You’ve seen a first draft of this column if you’ve been reading the blog regularly, but there’s a lot more meat in this more formal edition, with some new ideas, some others that are more fleshed out, and some elimination of redundant phrases that I kept using when I banged out the blog post. Based on the early response, I’ve got a few quick tips for columnists who want to get a lot of mail. You should write about one of these subjects:
- Major life events
- Family members, especially grandparents
- Video search
- Jason Calacanis
And now, on to our regularly scheduled column, which also has some good comments on the MediaPost blog. It continues in the extended entry if you’re reading it over here (for those who do like to subscribe with their feed reader of choice, I include the full posts in the feed so you won’t miss anything that way).
Aloha, Mahalo – I’m Betting on the Algorithm
By David Berkowitz
AT LEAST Jason Calacanis puts his money where his mouth
is. The Weblogs Inc founder who regularly unleashes his vitriol against search
engine optimization has launched a new search engine, if you can call it that.
Say aloha to Mahalo, a human-powered engine that is much more reminiscent of the
search industry’s past than a stepping stone to the future.
This story’s much bigger than Calacanis (though not necessarily
bigger than his ego). It gets to one of the fundamental debates about how far
consumer-generated media will go. CGM has upended reference books with
Wikipedia, news delivery with Digg, and video production with YouTube, to name
just a few examples. Why wouldn’t the trend, that tornado that’s uprooting all
of us, overtake the search industry too?
We’ll get to those answers. First, though, where’s Calacanis
coming from? Here’s what he had to say to Allen
Stern, of the CenterNetworks blog, who raised doubts about Mahalo’s
viability: “My point about SEO is that it is gaming system and done by weak
people who have sites that shouldn’t rank high. We are not trying to SEO–we are
trying to help people avoid bad sites and find good ones.” Stern happened to
point out that Mahalo will ultimately gain visibility by creating optimized
pages of links, adding, “It is interesting to me that after all of Jason’s talk
about SEO being dead, he launches the master SEO play.”
Mahalo uses human guides to create custom results pages for its
ultimate target of the top 10,000 search terms, with the exception of adult
content. Mahalo also builds pages for timely topics such as new movies, topics
in the news, and, of course, Jason Calacanis. While the idea sounds nice in
theory, there are problems both with how it’s implemented and the entire concept
of human-powered search results:
1) The results themselves are hard to scan. For any guide-authored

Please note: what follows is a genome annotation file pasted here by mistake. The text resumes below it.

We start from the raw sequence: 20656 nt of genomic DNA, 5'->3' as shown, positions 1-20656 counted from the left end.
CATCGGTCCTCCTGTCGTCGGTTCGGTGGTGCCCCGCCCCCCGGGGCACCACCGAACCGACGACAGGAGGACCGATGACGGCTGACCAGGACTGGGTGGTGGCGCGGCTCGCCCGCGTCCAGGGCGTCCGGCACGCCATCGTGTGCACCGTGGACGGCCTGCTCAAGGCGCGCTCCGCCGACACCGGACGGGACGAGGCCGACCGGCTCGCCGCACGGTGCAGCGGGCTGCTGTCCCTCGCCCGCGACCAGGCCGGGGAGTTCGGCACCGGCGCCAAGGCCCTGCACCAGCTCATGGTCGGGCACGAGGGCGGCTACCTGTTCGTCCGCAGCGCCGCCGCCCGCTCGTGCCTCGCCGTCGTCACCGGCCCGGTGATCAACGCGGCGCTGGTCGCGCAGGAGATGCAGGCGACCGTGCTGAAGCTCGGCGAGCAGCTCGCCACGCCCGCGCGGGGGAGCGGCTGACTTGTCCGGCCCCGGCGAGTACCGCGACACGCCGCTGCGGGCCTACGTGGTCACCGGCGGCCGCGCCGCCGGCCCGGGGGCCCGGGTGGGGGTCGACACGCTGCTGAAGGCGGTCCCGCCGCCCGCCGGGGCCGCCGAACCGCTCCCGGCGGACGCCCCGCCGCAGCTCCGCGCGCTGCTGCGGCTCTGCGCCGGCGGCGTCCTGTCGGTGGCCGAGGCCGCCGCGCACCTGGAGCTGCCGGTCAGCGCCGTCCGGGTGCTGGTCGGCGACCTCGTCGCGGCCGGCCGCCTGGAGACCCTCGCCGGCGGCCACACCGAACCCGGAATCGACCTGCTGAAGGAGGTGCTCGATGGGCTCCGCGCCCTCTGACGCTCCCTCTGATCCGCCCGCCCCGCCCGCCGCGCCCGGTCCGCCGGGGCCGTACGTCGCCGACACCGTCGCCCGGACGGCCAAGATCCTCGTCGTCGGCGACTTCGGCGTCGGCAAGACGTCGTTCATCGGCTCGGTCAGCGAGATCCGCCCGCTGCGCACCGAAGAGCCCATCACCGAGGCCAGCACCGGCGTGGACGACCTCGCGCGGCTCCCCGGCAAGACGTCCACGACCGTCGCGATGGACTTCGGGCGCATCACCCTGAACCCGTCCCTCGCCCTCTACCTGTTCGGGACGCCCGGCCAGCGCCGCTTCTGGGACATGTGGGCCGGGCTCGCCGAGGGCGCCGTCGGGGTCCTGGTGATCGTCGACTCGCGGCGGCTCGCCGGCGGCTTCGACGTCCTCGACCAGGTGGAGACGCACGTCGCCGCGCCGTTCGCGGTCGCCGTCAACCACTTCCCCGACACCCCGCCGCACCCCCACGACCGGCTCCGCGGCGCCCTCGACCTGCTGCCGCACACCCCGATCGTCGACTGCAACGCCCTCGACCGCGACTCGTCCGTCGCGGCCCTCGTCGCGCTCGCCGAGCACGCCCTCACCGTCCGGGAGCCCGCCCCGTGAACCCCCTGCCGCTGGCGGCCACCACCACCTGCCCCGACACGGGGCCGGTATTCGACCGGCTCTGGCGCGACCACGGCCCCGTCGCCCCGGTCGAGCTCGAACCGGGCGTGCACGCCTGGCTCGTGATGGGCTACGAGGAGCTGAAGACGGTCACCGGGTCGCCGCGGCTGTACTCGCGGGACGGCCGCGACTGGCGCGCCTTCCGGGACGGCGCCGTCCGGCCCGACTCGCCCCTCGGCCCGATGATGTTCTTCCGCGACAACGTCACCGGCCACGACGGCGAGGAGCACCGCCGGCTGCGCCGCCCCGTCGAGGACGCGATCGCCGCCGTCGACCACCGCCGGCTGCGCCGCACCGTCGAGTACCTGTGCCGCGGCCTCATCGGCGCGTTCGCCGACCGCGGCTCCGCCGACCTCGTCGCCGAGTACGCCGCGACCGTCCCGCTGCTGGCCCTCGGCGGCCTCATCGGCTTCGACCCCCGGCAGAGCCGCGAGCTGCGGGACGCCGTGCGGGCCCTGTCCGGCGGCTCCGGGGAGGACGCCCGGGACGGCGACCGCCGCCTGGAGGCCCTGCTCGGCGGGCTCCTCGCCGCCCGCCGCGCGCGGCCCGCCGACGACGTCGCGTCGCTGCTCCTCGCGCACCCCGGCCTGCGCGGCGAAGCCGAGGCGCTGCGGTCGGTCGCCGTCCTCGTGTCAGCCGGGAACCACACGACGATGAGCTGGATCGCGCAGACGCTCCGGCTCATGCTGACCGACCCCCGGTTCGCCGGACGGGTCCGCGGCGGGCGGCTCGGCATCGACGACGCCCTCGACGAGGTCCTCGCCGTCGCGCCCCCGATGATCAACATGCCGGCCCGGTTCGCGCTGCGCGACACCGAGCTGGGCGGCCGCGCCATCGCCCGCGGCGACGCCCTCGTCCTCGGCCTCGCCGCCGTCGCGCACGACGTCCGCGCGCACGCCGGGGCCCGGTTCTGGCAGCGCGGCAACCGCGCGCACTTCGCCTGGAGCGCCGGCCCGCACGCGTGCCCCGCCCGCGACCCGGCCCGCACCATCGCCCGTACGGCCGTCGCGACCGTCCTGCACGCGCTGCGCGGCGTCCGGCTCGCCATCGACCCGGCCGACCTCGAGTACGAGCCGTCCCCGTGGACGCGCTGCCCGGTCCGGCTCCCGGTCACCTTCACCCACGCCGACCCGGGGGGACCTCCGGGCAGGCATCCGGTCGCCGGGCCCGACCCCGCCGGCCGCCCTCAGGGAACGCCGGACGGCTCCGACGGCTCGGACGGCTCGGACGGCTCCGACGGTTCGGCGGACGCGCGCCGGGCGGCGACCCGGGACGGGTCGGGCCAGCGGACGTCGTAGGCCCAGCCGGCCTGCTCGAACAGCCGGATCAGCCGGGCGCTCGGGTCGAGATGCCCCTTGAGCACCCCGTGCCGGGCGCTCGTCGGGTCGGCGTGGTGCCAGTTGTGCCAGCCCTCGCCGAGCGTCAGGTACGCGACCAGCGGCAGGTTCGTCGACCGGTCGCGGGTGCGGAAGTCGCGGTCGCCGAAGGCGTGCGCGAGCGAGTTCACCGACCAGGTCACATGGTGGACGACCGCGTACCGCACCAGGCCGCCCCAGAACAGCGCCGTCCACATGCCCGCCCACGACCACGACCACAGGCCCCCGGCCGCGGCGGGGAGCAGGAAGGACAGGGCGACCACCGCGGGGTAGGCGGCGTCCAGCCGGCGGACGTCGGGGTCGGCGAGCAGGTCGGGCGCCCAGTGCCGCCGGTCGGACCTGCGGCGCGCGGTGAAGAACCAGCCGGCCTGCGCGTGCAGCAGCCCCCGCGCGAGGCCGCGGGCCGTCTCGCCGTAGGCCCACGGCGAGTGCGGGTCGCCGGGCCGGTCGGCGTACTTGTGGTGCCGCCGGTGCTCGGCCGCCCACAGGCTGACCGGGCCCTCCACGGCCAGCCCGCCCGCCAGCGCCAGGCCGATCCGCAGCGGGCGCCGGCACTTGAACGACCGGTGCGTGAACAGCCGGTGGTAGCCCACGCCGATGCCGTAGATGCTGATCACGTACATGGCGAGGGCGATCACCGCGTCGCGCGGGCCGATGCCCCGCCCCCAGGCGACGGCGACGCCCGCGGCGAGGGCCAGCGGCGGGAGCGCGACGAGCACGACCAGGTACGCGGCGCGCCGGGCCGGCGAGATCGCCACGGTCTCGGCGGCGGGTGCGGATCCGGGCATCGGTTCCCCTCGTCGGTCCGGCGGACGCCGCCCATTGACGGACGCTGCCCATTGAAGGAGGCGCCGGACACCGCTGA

page, there are links but no descriptions, so it’s hard to quickly differentiate
one link from another. The “Mahalo Top 7,” the collection of the best links for
a subject, is just a link-heavy hodgepodge, and the lack of context is
frustrating. For instance, for the Sarah Silverman page, why is
the sixth link “The New Yorker: Hostile Acts”? That’s all you’re given.
Scrolling over the URL, you see that the page is in the magazine’s television
reviews and it’s from July 2005 – but those are two more pieces of information
than Mahalo gives you.
2) No one goes and says, “I’m going to search for a top 10,000
phrase or timely query today.” When one searches for a page not specifically
created for Mahalo, an “oops” message appears, which is disappointing, followed
by related results pages from Mahalo. As of Monday, a search for Drudge Report
Drudge returned related results for four other guys named Matt (including a
NASCAR driver, baseball player, football player, and “Today Show” host – all of
whom have more in common with Matt Drudge than I do with a certain other David
Berkowitz). Quantcast says “Matt Drudge” ranks 50,472 among searches.
Next time I’ll remember to try such research tools before conducting a search on
3) Mahalo is all human-powered, which means it’s entirely
subjective. For the page on John McCain, Amazon and IMDB are
the third and fourth links. Is this really what people want? And why do CBS News
(with a news article) and Fox News (with a video link) get priority over other
sites? As an aside, IMDB, an extremely well optimized site that tends to rank
among the top few listings in Google for any celebrity’s name,
shows up on the sixth page of Google’s results for a search on John McCain.
Sorry, Mahalo writer Lon Harris — I’m siding with the algorithm here.
4) Lon wrote the McCain page, Lelah wrote the cake page
(about the food, not the band), and Jonathan wrote
the page on apple, the fruit
(disambiguated from Apple, the computer company and Apple, the record label). Who are
you people? I wouldn’t trust my friends to choose the most relevant search
results for me. Why would I trust Lon, Lelah, and Jonathan? This also explains
why social search, where friends’ queries and clicks influence your results, has
yet to catch on (social search pioneers like Eurekster and Wink.com have endured
by evolving their businesses away from that model).
Diving into the trust issue, I trust my camera to work, but I
wouldn’t trust a friend to take pictures for me. I trust my TV to work, but I
wouldn’t trust a friend to program my digital video recorder. I trust my search
engine to work, but I wouldn’t trust anyone with ranking my search results. Yet
I do trust Sony for my camera, JVC for my TV, and Google for my search engine.
As Techno//Marketer blogger Matt
Dickman has commented, Mahalo is reminiscent of Yahoo when it was a
directory, not a search engine. Mahalo has no search technology, so calling it a
human-powered search engine is like calling the Flintstones’ foot-powered
vehicle a human-powered car. Let’s leave the Stone Age behind us.